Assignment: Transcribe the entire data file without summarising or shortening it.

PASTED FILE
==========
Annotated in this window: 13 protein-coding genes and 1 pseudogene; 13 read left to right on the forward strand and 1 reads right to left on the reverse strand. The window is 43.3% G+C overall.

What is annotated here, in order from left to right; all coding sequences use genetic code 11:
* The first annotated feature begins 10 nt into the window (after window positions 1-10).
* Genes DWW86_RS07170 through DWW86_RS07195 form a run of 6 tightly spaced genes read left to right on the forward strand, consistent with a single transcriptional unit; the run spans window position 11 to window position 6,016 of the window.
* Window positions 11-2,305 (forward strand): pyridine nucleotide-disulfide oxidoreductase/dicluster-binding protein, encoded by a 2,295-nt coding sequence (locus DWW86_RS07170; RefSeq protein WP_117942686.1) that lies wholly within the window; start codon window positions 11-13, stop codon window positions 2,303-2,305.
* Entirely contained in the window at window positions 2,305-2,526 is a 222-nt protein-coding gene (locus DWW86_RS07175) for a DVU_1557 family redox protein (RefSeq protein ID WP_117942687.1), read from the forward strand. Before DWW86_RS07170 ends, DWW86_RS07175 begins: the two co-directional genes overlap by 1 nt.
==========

Annotated in this window: 13 protein-coding genes and 1 pseudogene; 13 read left to right on the forward strand and 1 reads right to left on the reverse strand. The window is 43.3% G+C overall.

What is annotated here, in order from left to right; all coding sequences use genetic code 11:
* The first annotated feature begins 10 nt into the window (after window positions 1-10).
* Genes DWW86_RS07170 through DWW86_RS07195 form a run of 6 tightly spaced genes read left to right on the forward strand, consistent with a single transcriptional unit; the run spans window position 11 to window position 6,016 of the window.
* Window positions 11-2,305 (forward strand): pyridine nucleotide-disulfide oxidoreductase/dicluster-binding protein, encoded by a 2,295-nt coding sequence (locus DWW86_RS07170; RefSeq protein WP_117942686.1) that lies wholly within the window; start codon window positions 11-13, stop codon window positions 2,303-2,305.
* Entirely contained in the window at window positions 2,305-2,526 is a 222-nt protein-coding gene (locus DWW86_RS07175) for a DVU_1557 family redox protein (RefSeq protein ID WP_117942687.1), read from the forward strand. Before DWW86_RS07170 ends, DWW86_RS07175 begins: the two co-directional genes overlap by 1 nt.